1915 – The Infamous Sabotage Order Against The U.S. and Roger Casement.

The Imperial German Admiralty requested that the military and naval attachés in Washington, Franz von Papen and Karl Boy-Ed respectively, initiate sabotage in the United States and Canada. This request only surfaced as a memorandum in the Imperial Foreign Office. Initially, the Admiralty envisioned the Irish nationalists to conduct sabotage operations in the U.S. This understanding resulted from an agreement between Sir Roger Casement and the German government. Berlin had agreed to support an Irish uprising against England with funding, arms, and ammunition. In addition, Germany had agreed to recognize an Irish state after the war. Casement in return committed to support German efforts of stopping munitions production and shipments in the United States. The Foreign Office subsequently sent a formal sabotage order to the Chief of the Political Section of the Imperial General Staff, Section IIIB, Rudolf Nadolny, for transmission to the United States on 23 January.

This order specified three members of the Irish resistance movement in the United States as resources for contracting sabotage agents. The order reached Franz von Papen, the German military attaché in the United States, on January 24. This document, which surfaced after the war, would have grave consequences for Germany. In a mixed claims commission, that Germany and the United States set up after the war to settle claims resulting from Germany’s actions between 1914 and 1919, German lawyers desperately tried to deny the existence of a clandestine war before the American entry into the conflict. Nadolny, himself a lawyer and reserve officer who became German ambassador to Persia later in the war, would join his superiors as well as Franz von Papen for decades in the categorical denial that this directive dated 24 January 1915 was binding or had had any impact.

From the Acting General Staff of the Army, Section IIIB
Berlin, 24 January 1915 – Secret

To the Foreign Office, Berlin.

It is humbly requested that the following telegram is transmitted in code to the Imperial Embassy in Washington:

‘For military attaché. To find suitable personnel for sabotage in the United States and Canada inquire with the following persons:

1) Joseph Mac Garrity [sic], 5412 Springfield Philadelphia, Pa.,

2) John P. Keating, Maryland Avenue Chicago,

3) Jeremia [sic] O’Leary, Park row [sic], New York. No. 1 and 2 completely reliable and discreet, No. 3 reliable, not always discreet. Persons have been named by Sir Roger Casement.

In the United States sabotage can cover all kinds of factories for military supplies; railroads, dams, bridges there cannot be touched. Embassy can under no circumstances be compromised, neither can Irish-German propaganda.

Assistant chief of the General Staff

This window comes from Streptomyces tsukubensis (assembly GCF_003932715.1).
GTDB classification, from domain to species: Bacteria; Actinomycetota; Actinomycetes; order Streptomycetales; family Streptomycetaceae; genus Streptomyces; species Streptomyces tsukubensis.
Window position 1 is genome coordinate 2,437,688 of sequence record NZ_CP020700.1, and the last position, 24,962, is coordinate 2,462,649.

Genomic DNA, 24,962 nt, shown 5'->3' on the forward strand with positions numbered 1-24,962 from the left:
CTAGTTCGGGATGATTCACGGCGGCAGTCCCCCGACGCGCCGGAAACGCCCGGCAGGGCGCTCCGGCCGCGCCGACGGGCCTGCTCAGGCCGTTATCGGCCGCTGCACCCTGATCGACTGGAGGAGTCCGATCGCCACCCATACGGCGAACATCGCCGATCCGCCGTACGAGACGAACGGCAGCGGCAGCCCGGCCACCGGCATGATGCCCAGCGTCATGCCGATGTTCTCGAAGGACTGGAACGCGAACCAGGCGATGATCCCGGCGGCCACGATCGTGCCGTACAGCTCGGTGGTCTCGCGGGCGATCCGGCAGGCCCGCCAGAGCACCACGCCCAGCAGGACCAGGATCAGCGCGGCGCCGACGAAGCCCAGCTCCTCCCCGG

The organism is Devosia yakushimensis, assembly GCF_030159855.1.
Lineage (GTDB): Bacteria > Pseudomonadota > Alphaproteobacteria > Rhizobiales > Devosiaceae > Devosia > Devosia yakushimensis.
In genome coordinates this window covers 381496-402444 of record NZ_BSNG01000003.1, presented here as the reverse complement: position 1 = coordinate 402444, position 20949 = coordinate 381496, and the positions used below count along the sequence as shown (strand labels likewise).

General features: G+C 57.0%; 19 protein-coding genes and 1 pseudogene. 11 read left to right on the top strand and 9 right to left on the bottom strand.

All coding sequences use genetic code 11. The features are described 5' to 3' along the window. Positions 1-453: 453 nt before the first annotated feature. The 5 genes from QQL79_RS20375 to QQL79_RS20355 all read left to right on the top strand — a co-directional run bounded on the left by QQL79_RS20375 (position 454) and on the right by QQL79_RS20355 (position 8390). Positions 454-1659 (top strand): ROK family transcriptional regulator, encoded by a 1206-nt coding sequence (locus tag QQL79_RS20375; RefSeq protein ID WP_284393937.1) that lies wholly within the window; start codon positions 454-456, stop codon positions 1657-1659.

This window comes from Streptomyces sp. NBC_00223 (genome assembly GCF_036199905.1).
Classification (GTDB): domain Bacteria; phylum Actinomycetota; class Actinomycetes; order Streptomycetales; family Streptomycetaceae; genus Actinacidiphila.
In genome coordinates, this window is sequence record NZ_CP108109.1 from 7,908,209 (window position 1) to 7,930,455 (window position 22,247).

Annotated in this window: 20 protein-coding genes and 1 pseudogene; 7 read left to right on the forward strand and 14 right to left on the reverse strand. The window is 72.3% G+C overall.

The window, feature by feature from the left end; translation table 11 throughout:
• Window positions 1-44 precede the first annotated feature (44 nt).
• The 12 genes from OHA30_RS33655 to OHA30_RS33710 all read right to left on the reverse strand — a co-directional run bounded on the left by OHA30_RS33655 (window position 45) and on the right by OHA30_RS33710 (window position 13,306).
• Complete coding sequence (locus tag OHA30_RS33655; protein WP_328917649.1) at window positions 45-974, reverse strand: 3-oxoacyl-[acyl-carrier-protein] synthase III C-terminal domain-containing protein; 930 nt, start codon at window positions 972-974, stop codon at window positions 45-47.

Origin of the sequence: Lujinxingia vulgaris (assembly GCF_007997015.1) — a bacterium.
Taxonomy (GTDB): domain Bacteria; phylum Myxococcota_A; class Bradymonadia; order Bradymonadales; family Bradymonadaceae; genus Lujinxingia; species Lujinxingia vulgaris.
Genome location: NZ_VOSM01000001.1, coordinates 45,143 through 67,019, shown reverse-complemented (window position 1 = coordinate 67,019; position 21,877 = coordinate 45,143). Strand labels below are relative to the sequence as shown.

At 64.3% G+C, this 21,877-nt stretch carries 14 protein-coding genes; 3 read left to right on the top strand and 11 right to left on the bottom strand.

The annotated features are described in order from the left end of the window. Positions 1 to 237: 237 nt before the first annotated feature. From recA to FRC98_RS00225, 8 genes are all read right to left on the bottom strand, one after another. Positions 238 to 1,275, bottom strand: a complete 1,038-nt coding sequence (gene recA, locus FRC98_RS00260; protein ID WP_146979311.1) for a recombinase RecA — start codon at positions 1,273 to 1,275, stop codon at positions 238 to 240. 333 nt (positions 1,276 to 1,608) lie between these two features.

Nadolny

If there were any doubts as to the authenticity and meaning of the directive, these can quickly be dispelled with periodic reports from von Papen back to Nadolny. Bearing Nadolny’s signature as the recipient the military attaché provided updates to his efforts. Von Papen wrote in a secret telegram on 17 March 1915, “Sabotage against factories over here is making little progress, since all factories are guarded by hundreds of secret agents and all German-American and Irish workers have been fired… Steamer Touraine has regrettably arrived with munitions and 335 machine guns. Signed Papen” The head of the American section of the Imperial Foreign Office, Adolf Count Montgelas, scribbled on the telegram document numbers of three other related reports. Heinrich Albert, the chief of the Secret War Council in New York, transmitted a cable to Secretary of the Interior Clemens von Delbrück on 20 April 1915, in which he clearly referred to the implementation of the sabotage order:

As your Excellency knows, I have supported the military attaché, Mr. von Papen, in the handling of munitions questions. Upon submitting our last proposal via telegraph (cable No. 479) we received the order to proceed with respect to preventing or restricting of the exportation of munitions from the United States. The order said: ‘Fully agree with your proposal’ and has been interpreted by us [the Secret War Council], that we are not only to tie up production through contracts in a specific sense, but also take all other [emphasis by author] necessary measures to reach the envisioned goal. With respect to the latter I have undertaken a series of steps under the guidance of Exzellenz [Excellency] Dernburg, which for understandable reasons I cannot put into writing.

Thus the sabotage order was neither a loose directive nor anything that the officials in New York simply ignored, as Nadolny and von Papen’s testimony before the Mixed Claims Commission wanted to spin it in later years. At least three departments, War (where the order originated), Interior (where it was funded in the United States), and the Foreign Office (as Count Montgelas’ signature documents) had knowledge of the order. In extension, Chancellor von Bethmann Hollweg and the Kaiser must have known about it, even if they did not specifically approve it. Ringing the bell for a new round of relations between the United States and Germany, the order was immediately implemented, funded, and acted upon. Different from orders to injure Canada from U.S. soil or to supply the German fleet from U.S. harbors under false manifests, by all international standards, the sabotage order of 24 January constituted the authorisation of deliberate acts of war against the United States.

Source: Heribert von Feilitzsch

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